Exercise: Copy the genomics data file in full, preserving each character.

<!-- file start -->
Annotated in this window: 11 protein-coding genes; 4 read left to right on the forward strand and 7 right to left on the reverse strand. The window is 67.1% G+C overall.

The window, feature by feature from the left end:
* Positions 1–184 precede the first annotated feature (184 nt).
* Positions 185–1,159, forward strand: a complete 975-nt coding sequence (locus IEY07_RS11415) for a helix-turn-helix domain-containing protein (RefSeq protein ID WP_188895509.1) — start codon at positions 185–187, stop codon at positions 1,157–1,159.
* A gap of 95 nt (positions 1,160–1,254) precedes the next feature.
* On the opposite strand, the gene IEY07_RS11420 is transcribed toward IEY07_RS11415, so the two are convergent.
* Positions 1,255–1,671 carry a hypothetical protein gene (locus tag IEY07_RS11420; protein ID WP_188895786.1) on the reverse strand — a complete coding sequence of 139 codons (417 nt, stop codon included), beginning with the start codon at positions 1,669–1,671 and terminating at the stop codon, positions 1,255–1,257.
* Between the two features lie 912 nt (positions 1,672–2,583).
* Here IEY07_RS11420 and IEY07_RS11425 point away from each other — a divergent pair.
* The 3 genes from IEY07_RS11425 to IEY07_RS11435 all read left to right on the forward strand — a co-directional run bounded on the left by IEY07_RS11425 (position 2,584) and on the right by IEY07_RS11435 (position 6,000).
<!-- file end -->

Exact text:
Annotated in this window: 11 protein-coding genes; 4 read left to right on the forward strand and 7 right to left on the reverse strand. The window is 67.1% G+C overall.

The window, feature by feature from the left end:
* Positions 1–184 precede the first annotated feature (184 nt).
* Positions 185–1,159, forward strand: a complete 975-nt coding sequence (locus IEY07_RS11415) for a helix-turn-helix domain-containing protein (RefSeq protein ID WP_188895509.1) — start codon at positions 185–187, stop codon at positions 1,157–1,159.
* A gap of 95 nt (positions 1,160–1,254) precedes the next feature.
* On the opposite strand, the gene IEY07_RS11420 is transcribed toward IEY07_RS11415, so the two are convergent.
* Positions 1,255–1,671 carry a hypothetical protein gene (locus tag IEY07_RS11420; protein ID WP_188895786.1) on the reverse strand — a complete coding sequence of 139 codons (417 nt, stop codon included), beginning with the start codon at positions 1,669–1,671 and terminating at the stop codon, positions 1,255–1,257.
* Between the two features lie 912 nt (positions 1,672–2,583).
* Here IEY07_RS11420 and IEY07_RS11425 point away from each other — a divergent pair.
* The 3 genes from IEY07_RS11425 to IEY07_RS11435 all read left to right on the forward strand — a co-directional run bounded on the left by IEY07_RS11425 (position 2,584) and on the right by IEY07_RS11435 (position 6,000).